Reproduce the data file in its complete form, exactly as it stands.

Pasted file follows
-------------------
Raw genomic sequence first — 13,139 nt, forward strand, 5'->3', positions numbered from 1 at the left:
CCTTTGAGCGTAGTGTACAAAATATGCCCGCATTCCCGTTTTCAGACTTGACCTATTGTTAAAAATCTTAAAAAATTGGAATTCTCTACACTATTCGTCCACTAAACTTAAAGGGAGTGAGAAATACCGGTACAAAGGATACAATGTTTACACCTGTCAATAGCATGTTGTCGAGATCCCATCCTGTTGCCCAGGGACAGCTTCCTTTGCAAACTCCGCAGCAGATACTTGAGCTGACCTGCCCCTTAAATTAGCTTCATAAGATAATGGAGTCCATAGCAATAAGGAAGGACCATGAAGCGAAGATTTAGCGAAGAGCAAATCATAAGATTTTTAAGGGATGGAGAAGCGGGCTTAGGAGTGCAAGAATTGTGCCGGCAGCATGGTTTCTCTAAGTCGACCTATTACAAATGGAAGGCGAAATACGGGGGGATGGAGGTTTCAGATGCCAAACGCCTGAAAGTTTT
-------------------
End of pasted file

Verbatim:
Raw genomic sequence first — 13,139 nt, forward strand, 5'->3', positions numbered from 1 at the left:
CCTTTGAGCGTAGTGTACAAAATATGCCCGCATTCCCGTTTTCAGACTTGACCTATTGTTAAAAATCTTAAAAAATTGGAATTCTCTACACTATTCGTCCACTAAACTTAAAGGGAGTGAGAAATACCGGTACAAAGGATACAATGTTTACACCTGTCAATAGCATGTTGTCGAGATCCCATCCTGTTGCCCAGGGACAGCTTCCTTTGCAAACTCCGCAGCAGATACTTGAGCTGACCTGCCCCTTAAATTAGCTTCATAAGATAATGGAGTCCATAGCAATAAGGAAGGACCATGAAGCGAAGATTTAGCGAAGAGCAAATCATAAGATTTTTAAGGGATGGAGAAGCGGGCTTAGGAGTGCAAGAATTGTGCCGGCAGCATGGTTTCTCTAAGTCGACCTATTACAAATGGAAGGCGAAATACGGGGGGATGGAGGTTTCAGATGCCAAACGCCTGAAAGTTTT